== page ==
Paigham-e Pakistan is alternative national narrative to counter violence, extremism and terrorism

KARACHI: The role of higher education institutions of the country could play very vital role against the terrorism and extremism mindset. Positive character building of the students at the university level could bring an end to anti-tolerance and extremism factors in the society. The culture of the society could be reconstructed in the lights of Paigham-e Pakistan.

These views were expressed by University of Karachi Vice Chancellor Muhammad Ajmal Khan. He was addressing at the closing session of the two-day Paigham-e-Pakistan training workshop. The Islamic Research Institute (IRI) of the International Islamic University, Islamabad (IIUI) in collaboration with the Faculty of Islamic Studies, KU, organized the training workshop.

He mentioned that the lack of patience in any society would be devastating for its people and that is why there must be no room for intolerant attitudes in the societies. For the better and safe future we must work together and adopt a culture to resolve our problems through dialogues.

After the downfall of the Ottoman Empire, the Muslims were deliberately divided into various groups around the globe. Since then Muslims were categorized according to their sects and never united under one umbrella. Keeping this scenario in mind, this is the right time to initiate the drive like Paigham-e-Pakistan, as it gives the message of unity and harmony among the citizens.”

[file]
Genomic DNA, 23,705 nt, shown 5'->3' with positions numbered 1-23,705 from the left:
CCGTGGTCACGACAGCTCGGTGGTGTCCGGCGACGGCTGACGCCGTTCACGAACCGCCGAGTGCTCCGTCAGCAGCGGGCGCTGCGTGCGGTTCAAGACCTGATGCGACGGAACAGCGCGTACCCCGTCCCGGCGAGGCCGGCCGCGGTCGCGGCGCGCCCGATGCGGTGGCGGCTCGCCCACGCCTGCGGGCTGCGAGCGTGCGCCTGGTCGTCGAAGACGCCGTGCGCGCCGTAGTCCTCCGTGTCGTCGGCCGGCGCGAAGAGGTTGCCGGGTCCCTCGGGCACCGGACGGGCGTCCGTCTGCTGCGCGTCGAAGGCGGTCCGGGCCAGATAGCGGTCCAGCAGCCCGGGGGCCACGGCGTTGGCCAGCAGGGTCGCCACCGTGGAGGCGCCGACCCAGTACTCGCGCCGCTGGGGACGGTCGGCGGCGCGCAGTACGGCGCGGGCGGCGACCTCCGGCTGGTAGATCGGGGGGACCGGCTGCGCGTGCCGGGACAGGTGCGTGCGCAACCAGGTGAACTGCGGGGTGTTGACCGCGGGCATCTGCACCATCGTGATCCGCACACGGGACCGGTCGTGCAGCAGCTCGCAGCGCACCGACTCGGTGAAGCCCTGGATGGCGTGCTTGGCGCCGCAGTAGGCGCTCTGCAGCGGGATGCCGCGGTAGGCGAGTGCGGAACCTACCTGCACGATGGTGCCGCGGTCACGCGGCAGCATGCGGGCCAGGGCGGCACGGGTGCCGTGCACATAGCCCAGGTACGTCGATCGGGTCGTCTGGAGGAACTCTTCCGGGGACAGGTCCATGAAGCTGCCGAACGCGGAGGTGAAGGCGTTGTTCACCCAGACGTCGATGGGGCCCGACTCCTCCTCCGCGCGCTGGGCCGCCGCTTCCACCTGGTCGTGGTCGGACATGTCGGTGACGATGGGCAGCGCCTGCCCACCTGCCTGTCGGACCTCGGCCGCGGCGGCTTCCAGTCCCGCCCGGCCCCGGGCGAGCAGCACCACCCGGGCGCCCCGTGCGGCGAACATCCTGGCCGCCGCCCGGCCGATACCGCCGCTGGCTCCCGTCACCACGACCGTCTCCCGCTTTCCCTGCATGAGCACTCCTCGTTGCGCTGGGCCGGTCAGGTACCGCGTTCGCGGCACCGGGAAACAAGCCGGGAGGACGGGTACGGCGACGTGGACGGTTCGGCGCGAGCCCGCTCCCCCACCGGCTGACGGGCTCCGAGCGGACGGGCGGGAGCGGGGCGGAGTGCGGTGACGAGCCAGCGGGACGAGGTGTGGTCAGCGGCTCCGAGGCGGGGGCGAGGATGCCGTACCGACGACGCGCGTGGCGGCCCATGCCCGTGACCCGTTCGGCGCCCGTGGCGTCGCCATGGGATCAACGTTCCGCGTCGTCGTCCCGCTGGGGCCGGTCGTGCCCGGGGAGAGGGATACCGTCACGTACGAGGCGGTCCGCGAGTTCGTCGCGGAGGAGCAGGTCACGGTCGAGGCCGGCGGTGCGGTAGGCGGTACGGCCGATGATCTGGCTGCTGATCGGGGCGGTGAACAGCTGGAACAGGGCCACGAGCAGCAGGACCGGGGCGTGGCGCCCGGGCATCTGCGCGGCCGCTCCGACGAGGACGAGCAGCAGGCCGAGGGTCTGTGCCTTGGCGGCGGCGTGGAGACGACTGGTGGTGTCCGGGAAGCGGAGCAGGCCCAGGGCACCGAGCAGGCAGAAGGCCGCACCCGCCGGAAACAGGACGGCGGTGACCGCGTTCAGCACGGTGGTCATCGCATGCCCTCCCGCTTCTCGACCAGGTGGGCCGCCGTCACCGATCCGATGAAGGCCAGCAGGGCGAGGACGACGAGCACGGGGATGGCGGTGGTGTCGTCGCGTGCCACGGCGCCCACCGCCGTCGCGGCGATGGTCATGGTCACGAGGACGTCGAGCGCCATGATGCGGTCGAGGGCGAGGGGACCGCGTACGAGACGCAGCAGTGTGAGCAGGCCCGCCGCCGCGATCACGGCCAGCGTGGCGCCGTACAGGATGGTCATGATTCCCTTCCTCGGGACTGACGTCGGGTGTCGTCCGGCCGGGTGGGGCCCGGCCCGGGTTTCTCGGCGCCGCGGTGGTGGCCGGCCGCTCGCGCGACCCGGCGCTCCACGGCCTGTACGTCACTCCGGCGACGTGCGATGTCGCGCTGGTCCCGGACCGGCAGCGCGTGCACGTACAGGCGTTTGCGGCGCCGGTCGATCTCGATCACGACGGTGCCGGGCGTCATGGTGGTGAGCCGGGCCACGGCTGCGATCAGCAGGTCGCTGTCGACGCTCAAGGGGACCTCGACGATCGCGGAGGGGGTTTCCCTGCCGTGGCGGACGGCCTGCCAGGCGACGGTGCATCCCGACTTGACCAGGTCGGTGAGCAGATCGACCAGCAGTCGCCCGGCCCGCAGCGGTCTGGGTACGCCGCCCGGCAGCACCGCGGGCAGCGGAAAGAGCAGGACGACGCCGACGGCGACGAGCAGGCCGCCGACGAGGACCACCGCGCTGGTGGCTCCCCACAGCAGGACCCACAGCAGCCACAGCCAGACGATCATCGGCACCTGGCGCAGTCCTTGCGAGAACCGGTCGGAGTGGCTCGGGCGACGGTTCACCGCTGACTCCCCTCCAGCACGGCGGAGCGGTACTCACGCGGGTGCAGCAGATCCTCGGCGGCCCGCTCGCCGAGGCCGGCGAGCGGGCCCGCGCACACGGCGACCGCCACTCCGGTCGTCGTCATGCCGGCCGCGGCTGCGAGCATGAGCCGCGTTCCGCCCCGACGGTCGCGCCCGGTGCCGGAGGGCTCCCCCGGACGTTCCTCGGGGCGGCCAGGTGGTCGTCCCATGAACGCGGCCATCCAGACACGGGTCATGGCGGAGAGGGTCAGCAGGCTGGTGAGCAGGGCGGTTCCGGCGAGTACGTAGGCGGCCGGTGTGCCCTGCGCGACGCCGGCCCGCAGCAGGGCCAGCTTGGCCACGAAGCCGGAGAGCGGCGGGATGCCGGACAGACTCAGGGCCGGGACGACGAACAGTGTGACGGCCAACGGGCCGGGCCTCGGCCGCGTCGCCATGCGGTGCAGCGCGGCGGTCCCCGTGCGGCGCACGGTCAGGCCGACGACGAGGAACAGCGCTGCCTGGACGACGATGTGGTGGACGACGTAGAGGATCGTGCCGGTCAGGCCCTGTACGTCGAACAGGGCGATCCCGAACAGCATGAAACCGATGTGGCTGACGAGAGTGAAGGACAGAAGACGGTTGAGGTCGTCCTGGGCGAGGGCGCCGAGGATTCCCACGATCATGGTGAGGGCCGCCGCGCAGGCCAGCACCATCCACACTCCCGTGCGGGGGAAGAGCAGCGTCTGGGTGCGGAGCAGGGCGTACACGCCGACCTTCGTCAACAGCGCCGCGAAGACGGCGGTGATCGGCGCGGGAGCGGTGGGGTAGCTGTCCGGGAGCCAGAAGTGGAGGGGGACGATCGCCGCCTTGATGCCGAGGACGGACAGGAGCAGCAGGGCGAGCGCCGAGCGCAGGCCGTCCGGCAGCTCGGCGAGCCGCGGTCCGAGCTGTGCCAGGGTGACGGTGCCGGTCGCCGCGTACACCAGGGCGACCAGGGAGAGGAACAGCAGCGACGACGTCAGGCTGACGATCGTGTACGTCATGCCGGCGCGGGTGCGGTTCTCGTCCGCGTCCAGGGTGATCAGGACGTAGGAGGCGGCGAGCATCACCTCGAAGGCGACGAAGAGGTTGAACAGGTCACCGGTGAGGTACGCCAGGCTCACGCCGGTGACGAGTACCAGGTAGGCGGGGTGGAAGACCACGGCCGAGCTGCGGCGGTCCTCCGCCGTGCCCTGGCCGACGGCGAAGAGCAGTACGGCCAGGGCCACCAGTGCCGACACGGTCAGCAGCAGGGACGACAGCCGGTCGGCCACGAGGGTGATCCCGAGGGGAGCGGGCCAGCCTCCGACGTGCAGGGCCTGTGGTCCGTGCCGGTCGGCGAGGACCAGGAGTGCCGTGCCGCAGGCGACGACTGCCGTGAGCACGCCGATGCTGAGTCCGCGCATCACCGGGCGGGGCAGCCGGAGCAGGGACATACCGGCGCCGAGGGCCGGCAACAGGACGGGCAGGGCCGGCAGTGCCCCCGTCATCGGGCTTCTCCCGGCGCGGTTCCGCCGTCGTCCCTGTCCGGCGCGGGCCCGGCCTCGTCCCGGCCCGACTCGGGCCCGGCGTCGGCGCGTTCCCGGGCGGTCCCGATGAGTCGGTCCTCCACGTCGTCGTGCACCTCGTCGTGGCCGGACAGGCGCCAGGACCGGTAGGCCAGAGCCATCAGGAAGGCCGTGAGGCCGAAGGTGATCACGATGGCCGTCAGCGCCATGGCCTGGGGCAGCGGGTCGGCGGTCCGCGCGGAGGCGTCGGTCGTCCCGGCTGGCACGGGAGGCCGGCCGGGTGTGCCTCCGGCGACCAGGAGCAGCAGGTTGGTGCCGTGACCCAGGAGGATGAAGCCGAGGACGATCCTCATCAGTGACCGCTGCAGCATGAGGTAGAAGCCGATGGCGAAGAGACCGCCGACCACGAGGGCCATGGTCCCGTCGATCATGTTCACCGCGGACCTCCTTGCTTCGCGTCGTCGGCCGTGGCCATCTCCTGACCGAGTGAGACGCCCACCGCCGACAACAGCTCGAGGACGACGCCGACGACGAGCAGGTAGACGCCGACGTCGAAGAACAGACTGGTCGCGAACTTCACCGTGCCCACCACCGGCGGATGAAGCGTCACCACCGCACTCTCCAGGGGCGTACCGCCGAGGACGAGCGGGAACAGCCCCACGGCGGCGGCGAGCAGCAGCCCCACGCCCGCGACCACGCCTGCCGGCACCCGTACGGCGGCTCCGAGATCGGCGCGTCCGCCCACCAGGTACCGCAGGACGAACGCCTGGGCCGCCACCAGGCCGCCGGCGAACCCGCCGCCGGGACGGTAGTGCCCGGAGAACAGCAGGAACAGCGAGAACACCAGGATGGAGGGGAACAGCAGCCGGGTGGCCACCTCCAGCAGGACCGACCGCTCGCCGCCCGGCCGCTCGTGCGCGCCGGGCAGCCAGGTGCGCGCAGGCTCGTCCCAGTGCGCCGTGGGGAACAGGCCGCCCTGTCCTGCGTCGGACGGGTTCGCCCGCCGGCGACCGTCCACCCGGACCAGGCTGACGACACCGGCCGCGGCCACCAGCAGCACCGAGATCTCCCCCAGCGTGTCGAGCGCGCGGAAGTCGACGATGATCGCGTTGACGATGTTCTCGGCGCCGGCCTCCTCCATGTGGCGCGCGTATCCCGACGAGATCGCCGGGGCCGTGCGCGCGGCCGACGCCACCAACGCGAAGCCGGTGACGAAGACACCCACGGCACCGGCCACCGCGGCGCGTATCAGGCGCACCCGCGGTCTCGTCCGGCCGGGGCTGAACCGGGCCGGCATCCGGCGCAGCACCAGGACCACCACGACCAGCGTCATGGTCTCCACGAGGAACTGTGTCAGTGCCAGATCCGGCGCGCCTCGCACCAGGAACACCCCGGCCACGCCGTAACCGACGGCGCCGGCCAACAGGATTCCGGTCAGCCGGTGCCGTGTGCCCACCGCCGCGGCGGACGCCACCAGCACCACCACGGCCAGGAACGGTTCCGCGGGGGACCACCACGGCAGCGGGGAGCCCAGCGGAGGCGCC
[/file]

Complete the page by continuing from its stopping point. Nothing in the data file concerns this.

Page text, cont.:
Meanwhile, Director General, IIUI, Dr Muhammad Zia Ul Haque informed the audience that the articulation of Paigham-e-Pakistan is as alternative national narrative to counter violence, extremism and terrorism.

He said that the IRI, in accordance with objectives of its establishment and on the directives of the President, who is also the Chancellor of IIUI, is working on a project for reconstruction of an inclusive Islamic society in Pakistan through national narrative based on Islamic principles of democracy, freedom, equality and social justice as the powerful wave of the extremist and terrorist narrative was needed to be contested with more powerful, authentic and strategic Islamic narrative.

He further said that in continuation of the national narrative, the Institute is arranging different activities in order to disseminate the message and contents to the masses. Accordingly, a project has been initiated with the help of state institutions to hold a country wide training of faculty members, Ulema, imams and civil society.

During a question and answer session, Dr Zia Ul Haque mentioned that around 1800 Muslim scholars have signed Fatwa in this regard and stressed that everyone should work with the objective to uproot extremism and terrorism mindset from the society.

The Dean, Faculty of Islamic Studies, KU, Professor Dr Shenaz Ghazi, said that society could only prevails when it has unity and gives equal rights to all. Other scholars demanded that along with Kashmiris, all Muslim communities which have been facing difficult times around the world must be given their fundamental rights.

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